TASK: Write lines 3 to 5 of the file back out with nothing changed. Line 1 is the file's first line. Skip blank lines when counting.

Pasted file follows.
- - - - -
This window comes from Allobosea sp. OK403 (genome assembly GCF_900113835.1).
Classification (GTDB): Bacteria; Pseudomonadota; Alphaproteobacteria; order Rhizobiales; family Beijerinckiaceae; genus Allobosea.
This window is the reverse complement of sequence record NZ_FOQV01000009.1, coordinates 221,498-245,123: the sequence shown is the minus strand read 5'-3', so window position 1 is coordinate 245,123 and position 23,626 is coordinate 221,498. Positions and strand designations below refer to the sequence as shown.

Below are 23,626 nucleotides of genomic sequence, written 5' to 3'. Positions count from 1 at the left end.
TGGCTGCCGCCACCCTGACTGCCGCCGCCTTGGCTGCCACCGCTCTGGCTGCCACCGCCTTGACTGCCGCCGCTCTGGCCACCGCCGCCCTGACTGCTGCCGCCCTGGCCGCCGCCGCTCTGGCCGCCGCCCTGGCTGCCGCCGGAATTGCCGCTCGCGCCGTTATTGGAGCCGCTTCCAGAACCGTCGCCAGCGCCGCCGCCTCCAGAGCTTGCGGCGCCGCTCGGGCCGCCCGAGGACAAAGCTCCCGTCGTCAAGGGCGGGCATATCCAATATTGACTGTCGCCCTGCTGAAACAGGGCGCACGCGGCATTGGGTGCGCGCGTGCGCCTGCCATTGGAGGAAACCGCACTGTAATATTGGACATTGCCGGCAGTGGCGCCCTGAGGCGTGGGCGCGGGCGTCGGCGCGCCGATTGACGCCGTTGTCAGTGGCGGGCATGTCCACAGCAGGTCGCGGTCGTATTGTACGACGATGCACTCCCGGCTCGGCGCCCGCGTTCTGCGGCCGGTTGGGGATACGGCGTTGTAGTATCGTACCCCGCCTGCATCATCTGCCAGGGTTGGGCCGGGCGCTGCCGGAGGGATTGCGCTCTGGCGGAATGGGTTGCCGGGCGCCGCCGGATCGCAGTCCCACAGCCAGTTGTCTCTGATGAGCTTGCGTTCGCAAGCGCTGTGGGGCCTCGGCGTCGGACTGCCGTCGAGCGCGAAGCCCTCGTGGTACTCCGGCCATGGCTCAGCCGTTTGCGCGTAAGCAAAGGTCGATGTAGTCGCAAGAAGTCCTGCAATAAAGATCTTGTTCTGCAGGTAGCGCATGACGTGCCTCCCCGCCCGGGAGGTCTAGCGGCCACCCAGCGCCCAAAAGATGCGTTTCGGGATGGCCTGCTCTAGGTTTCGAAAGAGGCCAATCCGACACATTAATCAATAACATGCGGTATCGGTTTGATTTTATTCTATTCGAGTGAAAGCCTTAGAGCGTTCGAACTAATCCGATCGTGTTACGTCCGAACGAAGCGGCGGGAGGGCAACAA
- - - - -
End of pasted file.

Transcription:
This window is the reverse complement of sequence record NZ_FOQV01000009.1, coordinates 221,498-245,123: the sequence shown is the minus strand read 5'-3', so window position 1 is coordinate 245,123 and position 23,626 is coordinate 221,498. Positions and strand designations below refer to the sequence as shown.

Below are 23,626 nucleotides of genomic sequence, written 5' to 3'. Positions count from 1 at the left end.
TGGCTGCCGCCACCCTGACTGCCGCCGCCTTGGCTGCCACCGCTCTGGCTGCCACCGCCTTGACTGCCGCCGCTCTGGCCACCGCCGCCCTGACTGCTGCCGCCCTGGCCGCCGCCGCTCTGGCCGCCGCCCTGGCTGCCGCCGGAATTGCCGCTCGCGCCGTTATTGGAGCCGCTTCCAGAACCGTCGCCAGCGCCGCCGCCTCCAGAGCTTGCGGCGCCGCTCGGGCCGCCCGAGGACAAAGCTCCCGTCGTCAAGGGCGGGCATATCCAATATTGACTGTCGCCCTGCTGAAACAGGGCGCACGCGGCATTGGGTGCGCGCGTGCGCCTGCCATTGGAGGAAACCGCACTGTAATATTGGACATTGCCGGCAGTGGCGCCCTGAGGCGTGGGCGCGGGCGTCGGCGCGCCGATTGACGCCGTTGTCAGTGGCGGGCATGTCCACAGCAGGTCGCGGTCGTATTGTACGACGATGCACTCCCGGCTCGGCGCCCGCGTTCTGCGGCCGGTTGGGGATACGGCGTTGTAGTATCGTACCCCGCCTGCATCATCTGCCAGGGTTGGGCCGGGCGCTGCCGGAGGGATTGCGCTCTGGCGGAATGGGTTGCCGGGCGCCGCCGGATCGCAGTCCCACAGCCAGTTGTCTCTGATGAGCTTGCGTTCGCAAGCGCTGTGGGGCCTCGGCGTCGGACTGCCGTCGAGCGCGAAGCCCTCGTGGTACTCCGGCCATGGCTCAGCCGTTTGCGCGTAAGCAAAGGTCGATGTAGTCGCAAGAAGTCCTGCAATAAAGATCTTGTTCTGCAGGTAGCGCATGACGTGCCTCCCCGCCCGGGAGGTCTAGCGGCCACCCAGCGCCCAAAAGATGCGTTTCGGGATGGCCTGCTCTAGGTTTCGAAAGAGGCCAATCCGACACATTAATCAATAACATGCGGTATCGGTTTGATTTTATTCTATTCGAGTGAAAGCCTTAGAGCGTTCGAACTAATCCGATCGTGTTACGTCCGAACGAAGCGGCGGGAGGGCAACAA